Feature with Dr. Redding: When Do I go to the Doctor with a Cold?

Exactly when to visit your doctor with cold symptoms can be puzzling.  Every week I see patients that can’t seem to wait to come in to let me know they have “been sick for three days”, whereas others “have been fighting this for 3 months” before they seek care.

A recent study in the Journal of the American Medical Association shows that treating an acute sinus infection with an antibiotic did no better than a sugar pill – they all had the same rate of clearing up at 10 days.  Similarly, studies are currently battling it out about whether antibiotics have any impact at all on the course of simple ear infections.  So when is it really beneficial to visit the doctor with your acute upper respiratory infection?

By far the most common kinds of upper respiratory infections (URIs)we humans get are VIRAL in nature.  Viruses are very communicable person-to-person, usually cause symptoms of sore throat, cough, runny nose, muscle aches, nasal congestion, and even some bronchitis or fevers.  Viral infections usually run their course in about 1 week, after which there can be some residual inflammation in the lungs and sinus linings to keep your symptoms lingering for another week or so.  For most common viruses there really is no specific anti-viral pill that will do any good.  The only medicines we have are to control the symptoms – medicines to suppress cough, improve body aches, reduce congestion, and help you sleep.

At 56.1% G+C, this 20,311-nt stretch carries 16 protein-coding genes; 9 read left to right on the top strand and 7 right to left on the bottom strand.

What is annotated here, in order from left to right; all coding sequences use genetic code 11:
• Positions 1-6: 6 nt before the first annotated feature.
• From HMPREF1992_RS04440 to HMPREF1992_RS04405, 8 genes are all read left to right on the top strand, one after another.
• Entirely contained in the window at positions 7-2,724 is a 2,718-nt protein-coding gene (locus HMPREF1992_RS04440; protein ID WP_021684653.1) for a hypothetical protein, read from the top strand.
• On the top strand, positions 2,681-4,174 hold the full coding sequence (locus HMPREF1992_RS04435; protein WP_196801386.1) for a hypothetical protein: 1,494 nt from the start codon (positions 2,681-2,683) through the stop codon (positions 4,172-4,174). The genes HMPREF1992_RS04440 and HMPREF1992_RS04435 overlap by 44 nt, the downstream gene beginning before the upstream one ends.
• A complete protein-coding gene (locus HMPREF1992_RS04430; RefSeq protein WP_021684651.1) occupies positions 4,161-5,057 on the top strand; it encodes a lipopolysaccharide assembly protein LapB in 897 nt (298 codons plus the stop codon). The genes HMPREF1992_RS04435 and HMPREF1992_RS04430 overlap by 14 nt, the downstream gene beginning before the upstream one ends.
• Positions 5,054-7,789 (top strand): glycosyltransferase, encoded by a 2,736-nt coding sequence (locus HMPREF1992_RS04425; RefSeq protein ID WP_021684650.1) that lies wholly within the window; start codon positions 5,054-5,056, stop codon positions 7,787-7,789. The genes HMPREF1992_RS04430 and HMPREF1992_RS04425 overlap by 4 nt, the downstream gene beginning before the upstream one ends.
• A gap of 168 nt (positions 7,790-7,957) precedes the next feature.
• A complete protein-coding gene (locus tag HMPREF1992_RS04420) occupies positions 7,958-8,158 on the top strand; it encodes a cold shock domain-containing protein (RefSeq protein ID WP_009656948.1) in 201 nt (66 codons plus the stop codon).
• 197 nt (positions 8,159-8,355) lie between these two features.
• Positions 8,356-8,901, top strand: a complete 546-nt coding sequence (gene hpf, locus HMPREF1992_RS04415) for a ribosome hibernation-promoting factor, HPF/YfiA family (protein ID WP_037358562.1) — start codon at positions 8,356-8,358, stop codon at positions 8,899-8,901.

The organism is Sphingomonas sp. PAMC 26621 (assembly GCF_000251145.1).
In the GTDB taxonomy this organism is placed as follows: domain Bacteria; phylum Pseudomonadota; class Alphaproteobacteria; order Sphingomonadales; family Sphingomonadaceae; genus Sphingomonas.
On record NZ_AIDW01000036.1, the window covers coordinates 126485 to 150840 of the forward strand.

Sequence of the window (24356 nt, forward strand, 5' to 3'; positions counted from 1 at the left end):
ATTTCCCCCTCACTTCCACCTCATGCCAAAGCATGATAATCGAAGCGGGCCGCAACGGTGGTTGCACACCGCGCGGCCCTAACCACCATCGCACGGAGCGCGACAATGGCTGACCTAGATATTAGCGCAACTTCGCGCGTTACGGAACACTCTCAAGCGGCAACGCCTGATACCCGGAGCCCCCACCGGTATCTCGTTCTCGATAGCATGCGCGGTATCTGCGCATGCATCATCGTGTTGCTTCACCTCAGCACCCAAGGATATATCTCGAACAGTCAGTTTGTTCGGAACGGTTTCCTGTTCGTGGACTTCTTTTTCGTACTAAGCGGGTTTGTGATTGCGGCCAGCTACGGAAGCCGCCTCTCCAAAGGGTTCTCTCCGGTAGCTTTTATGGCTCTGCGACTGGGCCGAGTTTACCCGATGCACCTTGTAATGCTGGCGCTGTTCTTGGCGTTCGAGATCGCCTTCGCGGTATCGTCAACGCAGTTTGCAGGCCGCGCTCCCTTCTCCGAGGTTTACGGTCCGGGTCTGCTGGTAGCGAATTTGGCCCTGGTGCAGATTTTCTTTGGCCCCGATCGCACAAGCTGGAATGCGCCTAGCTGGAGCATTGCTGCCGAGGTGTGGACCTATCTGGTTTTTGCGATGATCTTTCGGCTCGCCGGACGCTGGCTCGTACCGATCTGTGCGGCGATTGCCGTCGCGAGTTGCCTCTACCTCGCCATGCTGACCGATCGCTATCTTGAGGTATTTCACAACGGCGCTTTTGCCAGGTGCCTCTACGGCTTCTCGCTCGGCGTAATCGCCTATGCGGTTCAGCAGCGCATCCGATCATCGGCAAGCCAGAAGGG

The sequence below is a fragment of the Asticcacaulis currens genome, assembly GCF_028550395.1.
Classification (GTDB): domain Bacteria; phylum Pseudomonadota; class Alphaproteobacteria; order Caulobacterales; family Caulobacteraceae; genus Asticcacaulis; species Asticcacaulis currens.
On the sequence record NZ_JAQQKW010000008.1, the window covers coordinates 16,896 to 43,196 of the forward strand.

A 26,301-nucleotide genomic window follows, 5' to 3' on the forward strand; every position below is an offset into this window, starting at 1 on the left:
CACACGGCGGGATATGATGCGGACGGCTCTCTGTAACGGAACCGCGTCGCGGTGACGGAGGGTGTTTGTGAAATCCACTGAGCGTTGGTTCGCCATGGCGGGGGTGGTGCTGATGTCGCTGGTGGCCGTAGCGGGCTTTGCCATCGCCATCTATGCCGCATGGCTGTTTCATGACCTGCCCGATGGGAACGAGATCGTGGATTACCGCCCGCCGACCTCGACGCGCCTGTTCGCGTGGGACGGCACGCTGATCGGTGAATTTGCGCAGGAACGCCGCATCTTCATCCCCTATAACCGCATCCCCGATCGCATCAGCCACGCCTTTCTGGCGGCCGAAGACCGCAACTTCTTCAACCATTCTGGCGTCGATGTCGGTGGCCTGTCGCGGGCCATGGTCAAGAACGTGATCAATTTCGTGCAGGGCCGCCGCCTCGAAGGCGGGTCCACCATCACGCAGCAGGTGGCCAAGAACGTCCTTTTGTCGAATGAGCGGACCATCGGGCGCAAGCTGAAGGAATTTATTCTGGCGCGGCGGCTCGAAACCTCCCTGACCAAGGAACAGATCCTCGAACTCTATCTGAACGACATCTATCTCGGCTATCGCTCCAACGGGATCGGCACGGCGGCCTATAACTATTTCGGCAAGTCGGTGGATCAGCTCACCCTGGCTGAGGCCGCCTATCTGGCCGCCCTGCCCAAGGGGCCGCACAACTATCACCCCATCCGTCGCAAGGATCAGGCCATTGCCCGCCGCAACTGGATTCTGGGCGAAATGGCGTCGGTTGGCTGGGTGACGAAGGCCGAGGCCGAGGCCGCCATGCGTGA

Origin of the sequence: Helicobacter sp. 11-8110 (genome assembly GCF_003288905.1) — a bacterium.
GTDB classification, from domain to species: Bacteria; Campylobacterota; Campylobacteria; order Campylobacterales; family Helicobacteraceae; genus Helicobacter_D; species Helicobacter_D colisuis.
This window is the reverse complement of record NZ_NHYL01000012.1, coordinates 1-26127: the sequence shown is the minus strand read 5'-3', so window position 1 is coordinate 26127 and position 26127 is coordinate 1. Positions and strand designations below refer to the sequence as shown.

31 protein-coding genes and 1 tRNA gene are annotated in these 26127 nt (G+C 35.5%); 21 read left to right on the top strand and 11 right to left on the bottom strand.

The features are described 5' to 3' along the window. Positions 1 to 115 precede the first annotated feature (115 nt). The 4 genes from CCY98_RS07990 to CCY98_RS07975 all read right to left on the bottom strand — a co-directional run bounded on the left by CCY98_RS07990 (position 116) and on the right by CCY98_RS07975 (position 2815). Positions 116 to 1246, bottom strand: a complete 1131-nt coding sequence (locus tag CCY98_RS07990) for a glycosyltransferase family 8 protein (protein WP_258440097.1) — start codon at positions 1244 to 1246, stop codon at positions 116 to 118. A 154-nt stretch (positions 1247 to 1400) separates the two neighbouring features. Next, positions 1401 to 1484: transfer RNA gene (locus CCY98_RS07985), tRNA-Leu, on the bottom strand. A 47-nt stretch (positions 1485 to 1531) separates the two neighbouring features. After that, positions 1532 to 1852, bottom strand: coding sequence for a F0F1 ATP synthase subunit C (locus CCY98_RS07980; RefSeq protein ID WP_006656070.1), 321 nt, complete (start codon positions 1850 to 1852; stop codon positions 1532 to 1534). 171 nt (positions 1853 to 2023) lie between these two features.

If after a week you are still no better or are getting worse, there is then the possibility that a bacterial sinus infection, bronchitis, or even pneumonia is setting in.  These infections can be more serious but do respond to antibiotics.  Because it does not seem that taking antibiotics ahead of time will actually prevent a bacterial infection, doctors recommend waiting out a cold for about 7-10 days before starting an antibiotic.

I asked a local Allergy, Asthma, and Immunology specialist, Dr. David Redding, to provide some thoughts about persistent cough.  Dr. Redding recommends a conservative approach to cough for most uncomplicated patients.  “A cough may last four to six weeks after the infection has cleared,” says Redding.  Sometimes this is a simple sporadic cough and other times this can develop into a “coughing fit” that can be quite troubling.  “A ‘coughing fit’ really does not have any special medical significance,” says Redding.  “It may simply be the way your voice box and wind pipe are healing and there is little we can do.”  Coughing in a teenager or adult, without shortness-of-breath or chest tightness, is generally not due to asthma.

Warning signs for pneumonia are:  an abrupt onset of an excessive amount of coughing productive of mucus that does not feel like it is coming from the nose, severe fatigue, temperature in an adult over 100.0 degrees F, shortness-of-breath, and overall feeling worse than you have felt with “colds” in the past.

In short, two weeks is a good cut-off period for visiting the doctor with sinus or chest symptoms that are not improving yet.  Of course, use your common sense with any general guideline.  Coughing up blood, being very short of breath, chest pain, swelling of the face, vision change, and severe headache can all be signs of something more serious and should not be ignored.  Also, elderly patients over 75 years old, and those with impaired immune systems should report earlier to their doctor.

Dr. David Redding is in practice at The Redding Allergy & Asthma Center, 3193 Howell Mill Rd #102, Atlanta, Georgia.  He can be reached at (404) 355-0078 or www.reddingallergyatl.com.